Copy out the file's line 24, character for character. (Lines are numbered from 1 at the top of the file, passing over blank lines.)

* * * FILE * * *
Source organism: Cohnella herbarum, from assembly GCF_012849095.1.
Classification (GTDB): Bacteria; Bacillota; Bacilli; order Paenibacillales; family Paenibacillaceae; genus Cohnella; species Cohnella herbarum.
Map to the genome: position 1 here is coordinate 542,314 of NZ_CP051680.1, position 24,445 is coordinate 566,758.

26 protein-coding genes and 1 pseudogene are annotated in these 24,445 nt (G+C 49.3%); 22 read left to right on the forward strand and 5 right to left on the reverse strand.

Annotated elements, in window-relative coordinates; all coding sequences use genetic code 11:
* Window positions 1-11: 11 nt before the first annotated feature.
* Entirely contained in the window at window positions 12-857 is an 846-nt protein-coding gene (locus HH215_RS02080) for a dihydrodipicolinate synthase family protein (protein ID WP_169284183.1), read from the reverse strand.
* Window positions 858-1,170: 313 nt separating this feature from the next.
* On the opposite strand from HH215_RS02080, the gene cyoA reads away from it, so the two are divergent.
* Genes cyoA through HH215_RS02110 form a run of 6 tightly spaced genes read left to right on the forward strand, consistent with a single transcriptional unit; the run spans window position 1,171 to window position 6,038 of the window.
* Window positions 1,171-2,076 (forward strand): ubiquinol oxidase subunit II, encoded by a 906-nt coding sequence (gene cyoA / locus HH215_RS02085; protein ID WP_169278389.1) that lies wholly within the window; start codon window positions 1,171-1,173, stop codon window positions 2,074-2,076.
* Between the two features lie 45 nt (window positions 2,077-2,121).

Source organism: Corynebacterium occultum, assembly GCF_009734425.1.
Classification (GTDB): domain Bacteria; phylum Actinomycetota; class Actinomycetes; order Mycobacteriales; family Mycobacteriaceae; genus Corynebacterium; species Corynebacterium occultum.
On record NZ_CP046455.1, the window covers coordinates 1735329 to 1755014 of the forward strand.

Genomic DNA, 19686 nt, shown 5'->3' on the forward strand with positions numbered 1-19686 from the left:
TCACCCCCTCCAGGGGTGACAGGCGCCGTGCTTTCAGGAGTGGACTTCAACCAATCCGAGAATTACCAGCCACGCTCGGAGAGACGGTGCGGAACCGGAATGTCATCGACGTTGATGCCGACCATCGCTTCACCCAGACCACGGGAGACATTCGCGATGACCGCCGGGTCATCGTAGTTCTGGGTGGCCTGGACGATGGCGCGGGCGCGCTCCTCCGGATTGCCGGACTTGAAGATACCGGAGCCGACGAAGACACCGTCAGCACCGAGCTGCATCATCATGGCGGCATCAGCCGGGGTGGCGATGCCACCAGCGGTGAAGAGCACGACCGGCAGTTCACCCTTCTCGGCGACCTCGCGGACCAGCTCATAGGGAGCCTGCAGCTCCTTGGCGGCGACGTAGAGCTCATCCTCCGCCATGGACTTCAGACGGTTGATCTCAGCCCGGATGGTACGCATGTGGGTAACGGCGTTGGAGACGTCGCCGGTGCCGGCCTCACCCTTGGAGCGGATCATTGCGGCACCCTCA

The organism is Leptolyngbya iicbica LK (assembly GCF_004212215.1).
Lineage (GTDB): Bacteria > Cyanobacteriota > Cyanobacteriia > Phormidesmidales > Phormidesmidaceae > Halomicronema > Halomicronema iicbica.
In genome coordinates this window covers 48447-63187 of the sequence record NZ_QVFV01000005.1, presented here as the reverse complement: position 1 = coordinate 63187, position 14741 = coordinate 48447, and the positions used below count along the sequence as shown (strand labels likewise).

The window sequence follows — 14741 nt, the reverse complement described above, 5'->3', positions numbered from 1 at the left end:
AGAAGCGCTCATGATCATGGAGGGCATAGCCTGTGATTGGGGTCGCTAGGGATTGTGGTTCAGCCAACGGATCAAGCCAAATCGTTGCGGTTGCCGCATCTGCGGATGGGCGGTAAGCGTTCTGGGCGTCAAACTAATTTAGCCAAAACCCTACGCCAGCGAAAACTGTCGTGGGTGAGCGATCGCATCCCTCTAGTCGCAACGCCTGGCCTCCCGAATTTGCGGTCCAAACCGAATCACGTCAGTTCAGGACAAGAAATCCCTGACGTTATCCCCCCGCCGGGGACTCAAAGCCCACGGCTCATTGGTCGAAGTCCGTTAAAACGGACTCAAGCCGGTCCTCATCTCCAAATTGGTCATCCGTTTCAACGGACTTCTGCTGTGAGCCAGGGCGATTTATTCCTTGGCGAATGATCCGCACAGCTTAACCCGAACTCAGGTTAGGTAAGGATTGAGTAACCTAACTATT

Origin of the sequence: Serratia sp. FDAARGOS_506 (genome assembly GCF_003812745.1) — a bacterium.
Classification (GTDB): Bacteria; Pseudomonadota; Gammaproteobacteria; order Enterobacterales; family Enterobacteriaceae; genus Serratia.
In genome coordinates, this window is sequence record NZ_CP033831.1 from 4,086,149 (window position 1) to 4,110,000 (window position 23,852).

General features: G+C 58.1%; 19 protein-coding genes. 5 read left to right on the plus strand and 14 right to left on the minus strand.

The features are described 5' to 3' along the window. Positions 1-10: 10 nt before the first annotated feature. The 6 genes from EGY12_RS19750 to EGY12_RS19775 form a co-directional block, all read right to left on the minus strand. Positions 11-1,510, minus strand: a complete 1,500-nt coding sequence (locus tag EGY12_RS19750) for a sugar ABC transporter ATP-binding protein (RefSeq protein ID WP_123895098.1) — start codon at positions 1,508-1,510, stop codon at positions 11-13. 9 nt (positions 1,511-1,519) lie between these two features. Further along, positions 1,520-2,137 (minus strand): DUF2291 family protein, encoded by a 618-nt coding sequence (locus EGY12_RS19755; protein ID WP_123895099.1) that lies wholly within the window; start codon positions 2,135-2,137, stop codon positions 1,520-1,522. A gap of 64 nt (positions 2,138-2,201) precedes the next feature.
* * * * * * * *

Classification (GTDB): Bacteria; Pseudomonadota; Gammaproteobacteria; order Enterobacterales; family Enterobacteriaceae; genus Serratia.